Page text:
’Sales is vanity, profit is sanity’ goes that old retail idiom. But why does that not apply to the world of online delivery?
Retailers are giving away all-important margin by offering cut price or even free delivery in order to land grab in the growing world of online.
However, that world is pretty big now – 15% of retail sales are now made online. Is it right to still prioritise sales over profits?
Some retailers are taking a stand. Last year, Tesco added a £3 surcharge on top of existing delivery charge on orders under £40 and John Lewis introduced a £2 charge for click-and-collect orders under £30.
Many retailers secretly applauded these retailing giants for making a sensible move. However, we’re yet to see a flood of retailers following suit.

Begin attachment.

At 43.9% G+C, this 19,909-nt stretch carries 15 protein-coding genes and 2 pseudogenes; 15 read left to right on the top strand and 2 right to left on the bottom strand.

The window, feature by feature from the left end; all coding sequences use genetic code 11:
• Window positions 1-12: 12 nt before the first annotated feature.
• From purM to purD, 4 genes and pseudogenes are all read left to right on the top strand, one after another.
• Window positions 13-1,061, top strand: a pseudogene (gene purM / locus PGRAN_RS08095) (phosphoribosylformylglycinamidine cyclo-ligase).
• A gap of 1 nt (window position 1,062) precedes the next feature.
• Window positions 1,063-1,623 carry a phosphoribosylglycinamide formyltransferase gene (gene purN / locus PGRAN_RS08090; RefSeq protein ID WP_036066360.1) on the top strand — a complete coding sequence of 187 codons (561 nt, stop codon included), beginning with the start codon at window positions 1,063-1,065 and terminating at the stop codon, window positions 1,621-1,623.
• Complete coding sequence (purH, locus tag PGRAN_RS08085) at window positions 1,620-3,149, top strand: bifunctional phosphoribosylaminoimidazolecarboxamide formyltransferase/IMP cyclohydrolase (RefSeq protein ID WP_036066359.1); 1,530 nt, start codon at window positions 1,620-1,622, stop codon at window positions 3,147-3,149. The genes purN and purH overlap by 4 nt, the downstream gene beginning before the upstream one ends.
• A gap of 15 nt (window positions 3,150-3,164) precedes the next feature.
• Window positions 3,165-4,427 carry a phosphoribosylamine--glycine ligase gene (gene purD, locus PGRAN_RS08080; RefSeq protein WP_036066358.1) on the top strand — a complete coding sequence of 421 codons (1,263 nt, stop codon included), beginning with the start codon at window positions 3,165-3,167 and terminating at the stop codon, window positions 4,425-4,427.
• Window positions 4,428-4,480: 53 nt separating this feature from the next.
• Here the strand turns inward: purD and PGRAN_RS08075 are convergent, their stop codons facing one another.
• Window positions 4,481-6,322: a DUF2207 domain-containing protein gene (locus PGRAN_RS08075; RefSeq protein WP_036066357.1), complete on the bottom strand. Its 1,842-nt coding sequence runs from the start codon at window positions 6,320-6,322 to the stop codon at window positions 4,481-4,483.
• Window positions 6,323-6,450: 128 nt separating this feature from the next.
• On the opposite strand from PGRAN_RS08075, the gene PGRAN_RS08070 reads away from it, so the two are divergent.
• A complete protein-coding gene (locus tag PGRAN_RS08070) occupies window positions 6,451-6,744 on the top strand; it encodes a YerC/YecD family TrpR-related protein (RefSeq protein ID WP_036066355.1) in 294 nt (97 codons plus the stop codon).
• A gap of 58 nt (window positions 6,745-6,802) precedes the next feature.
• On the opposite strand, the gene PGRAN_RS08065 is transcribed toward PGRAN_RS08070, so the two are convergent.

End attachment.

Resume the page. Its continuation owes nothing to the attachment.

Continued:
Is free delivery sustainable?
It’s of course understandable. To introduce a charge for delivery when competitors give it away for free is a risky move and may cause some shoppers to abandon their basket and head to rival websites.
However, offering free delivery is unsustainable. Analyst Bernstein estimated last year that margins from Tesco’s online sales are 1%, compared with 2.5% for store based sales. That’s at Tesco; the UK’s second biggest online retailer with sales of £2.9bn in 2014/15, which will benefit from enormous economies of scale when it comes to fulfilment.
At a time when retailers are facing deflation and increased wage bills thanks to the introduction of the national living wage, can anyone afford this self-imposed margin hit?
It feels like we’re reaching a tipping point when retail needs to collectively take the tough, but necessary, decision to pass the cost of delivery on to consumers. All will be watching to see which is the next business to take the brave decision to follow Tesco and John Lewis’ lead.